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nspectre337 karma

Gives new meaning to "banging out a tune" ;)

nspectre212 karma

Redditor since: (0) days

Name checks out.

nspectre195 karma

This is a taste of that world.

If he went into the military at 18 in 1945 that means he likely "caught the bug" sometime between the ages of 10 and 15. 1937 to '42. His was an analog, ingeniously mechanical, electromagnetic world of wires and resistors and diodes and capacitors.

A world at war. Radio was king and Television was barely on the cusp of its golden age, a novelty of the rich. If you didn't live in a big city, you may have never even seen a TV broadcast. Just movies and newsreels at the local theater.

He might have started exploring with tearing apart the telephone, tube record player and radio. He likely did the popular thing of building himself a Cat's Whisker crystal radio set. Ham radio would be a logical next step.

nspectre184 karma

One thing to keep in mind is even those old newsreels were foleyed by someone like RK. Bomb explosions, for example, weren't heard by the aircraft crew (over the very noisy camera aircraft) and they wouldn't have been synchronous with the visual bomb impact (light travels faster than sound). Also, a lot of battlefield cameras didn't record audio. Just black and white film. Sound effects were added later.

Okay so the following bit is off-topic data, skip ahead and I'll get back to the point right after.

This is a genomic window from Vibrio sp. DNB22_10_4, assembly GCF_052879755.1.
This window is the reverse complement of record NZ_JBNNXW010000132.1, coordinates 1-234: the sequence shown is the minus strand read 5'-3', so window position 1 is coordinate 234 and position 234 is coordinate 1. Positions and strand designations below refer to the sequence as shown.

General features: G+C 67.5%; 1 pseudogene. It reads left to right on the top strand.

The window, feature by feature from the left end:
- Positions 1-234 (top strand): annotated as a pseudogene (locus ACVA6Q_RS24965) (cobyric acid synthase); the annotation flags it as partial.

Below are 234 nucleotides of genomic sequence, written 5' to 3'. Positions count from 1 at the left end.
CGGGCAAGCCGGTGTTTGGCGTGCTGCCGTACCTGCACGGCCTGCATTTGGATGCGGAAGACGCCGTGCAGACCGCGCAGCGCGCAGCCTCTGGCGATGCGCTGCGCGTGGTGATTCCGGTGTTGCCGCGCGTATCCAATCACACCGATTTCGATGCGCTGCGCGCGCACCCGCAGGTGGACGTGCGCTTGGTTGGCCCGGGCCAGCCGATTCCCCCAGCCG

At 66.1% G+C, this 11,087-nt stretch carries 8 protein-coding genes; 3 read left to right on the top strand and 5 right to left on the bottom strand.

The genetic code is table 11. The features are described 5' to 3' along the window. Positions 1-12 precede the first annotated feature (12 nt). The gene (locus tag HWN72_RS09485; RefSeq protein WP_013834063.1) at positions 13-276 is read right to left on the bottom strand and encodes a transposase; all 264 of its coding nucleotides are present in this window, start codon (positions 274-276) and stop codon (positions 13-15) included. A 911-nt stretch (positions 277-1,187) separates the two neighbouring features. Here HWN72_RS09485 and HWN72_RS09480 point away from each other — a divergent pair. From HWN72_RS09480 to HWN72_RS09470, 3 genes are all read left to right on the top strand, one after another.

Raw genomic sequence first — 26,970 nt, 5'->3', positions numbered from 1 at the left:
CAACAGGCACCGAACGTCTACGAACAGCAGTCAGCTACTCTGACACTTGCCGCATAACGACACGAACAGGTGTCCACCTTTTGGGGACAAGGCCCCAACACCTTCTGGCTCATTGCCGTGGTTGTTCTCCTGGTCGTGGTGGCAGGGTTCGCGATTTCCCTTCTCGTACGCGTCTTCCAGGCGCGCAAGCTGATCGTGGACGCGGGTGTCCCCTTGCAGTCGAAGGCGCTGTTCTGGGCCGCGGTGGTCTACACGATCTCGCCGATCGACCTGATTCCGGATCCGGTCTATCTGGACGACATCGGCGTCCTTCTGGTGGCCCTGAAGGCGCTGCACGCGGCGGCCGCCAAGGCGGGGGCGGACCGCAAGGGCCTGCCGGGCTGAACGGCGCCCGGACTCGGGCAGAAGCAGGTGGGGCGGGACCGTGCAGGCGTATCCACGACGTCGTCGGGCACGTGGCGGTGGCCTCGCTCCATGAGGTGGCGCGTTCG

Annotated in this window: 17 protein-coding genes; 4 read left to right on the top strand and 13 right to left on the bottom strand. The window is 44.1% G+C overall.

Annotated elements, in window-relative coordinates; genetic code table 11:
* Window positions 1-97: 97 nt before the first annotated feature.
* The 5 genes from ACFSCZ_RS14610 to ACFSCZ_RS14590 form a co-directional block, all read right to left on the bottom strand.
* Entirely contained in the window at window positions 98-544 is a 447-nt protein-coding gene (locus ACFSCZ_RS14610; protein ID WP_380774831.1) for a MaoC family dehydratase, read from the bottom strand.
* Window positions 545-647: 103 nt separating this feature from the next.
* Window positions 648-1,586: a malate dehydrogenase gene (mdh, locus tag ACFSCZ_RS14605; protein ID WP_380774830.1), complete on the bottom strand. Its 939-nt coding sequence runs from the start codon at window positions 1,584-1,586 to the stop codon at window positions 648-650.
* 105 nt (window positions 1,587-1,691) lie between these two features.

They did, however, likely have the advantage of first-hand experience with the real sounds they were mixing in from their tape libraries. So, the better sound engineers would be able to match up the proper library machine-gun sound to the type of weapon actually being fired on the film.

Inelegant engineers or Directors might mix up the wrong weapon sounds or mix in multiple aircraft engine noises to match the number of aircraft on-screen, even though in real life the cameraman would only have heard their own aircraft. Not the others.

nspectre101 karma

Simple. They don't develop the drug.

They bought the rights to market it in America from Knight Therapeutics Inc., who also didn't develop it (Knight Therapeutics Inc. being a specialty pharmaceutical company that acquires and licenses pharmaceutical products.)

Miltefosine (INN, trade names Impavido and Miltex) is a broad-spectrum phospholipid antimicrobial drug. Chemically, it is a derivative of lysophospatidylcholine. It was developed in the late 1980s as an experimental cancer treatment by German scientists Hansjörg Eibl and Clemens Unger.